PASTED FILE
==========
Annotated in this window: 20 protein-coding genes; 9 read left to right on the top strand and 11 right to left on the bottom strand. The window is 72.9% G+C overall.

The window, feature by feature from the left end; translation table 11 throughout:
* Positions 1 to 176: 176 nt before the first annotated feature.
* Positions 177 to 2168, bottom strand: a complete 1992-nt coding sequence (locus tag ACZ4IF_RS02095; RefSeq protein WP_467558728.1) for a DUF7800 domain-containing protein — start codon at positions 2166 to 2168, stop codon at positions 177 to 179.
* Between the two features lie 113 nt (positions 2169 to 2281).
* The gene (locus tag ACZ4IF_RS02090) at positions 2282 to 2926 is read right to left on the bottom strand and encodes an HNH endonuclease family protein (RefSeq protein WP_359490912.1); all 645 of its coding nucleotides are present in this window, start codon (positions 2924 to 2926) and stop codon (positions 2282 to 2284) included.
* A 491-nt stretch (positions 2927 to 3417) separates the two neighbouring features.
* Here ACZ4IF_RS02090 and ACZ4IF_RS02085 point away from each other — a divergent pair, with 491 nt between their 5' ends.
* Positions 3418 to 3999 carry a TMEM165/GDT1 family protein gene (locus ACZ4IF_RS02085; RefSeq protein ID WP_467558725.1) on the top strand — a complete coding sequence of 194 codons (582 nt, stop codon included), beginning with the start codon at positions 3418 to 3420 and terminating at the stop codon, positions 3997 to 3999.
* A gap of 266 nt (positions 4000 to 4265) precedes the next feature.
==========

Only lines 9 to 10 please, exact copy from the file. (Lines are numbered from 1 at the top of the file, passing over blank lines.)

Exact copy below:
* Positions 3418 to 3999 carry a TMEM165/GDT1 family protein gene (locus ACZ4IF_RS02085; RefSeq protein ID WP_467558725.1) on the top strand — a complete coding sequence of 194 codons (582 nt, stop codon included), beginning with the start codon at positions 3418 to 3420 and terminating at the stop codon, positions 3997 to 3999.
* A gap of 266 nt (positions 4000 to 4265) precedes the next feature.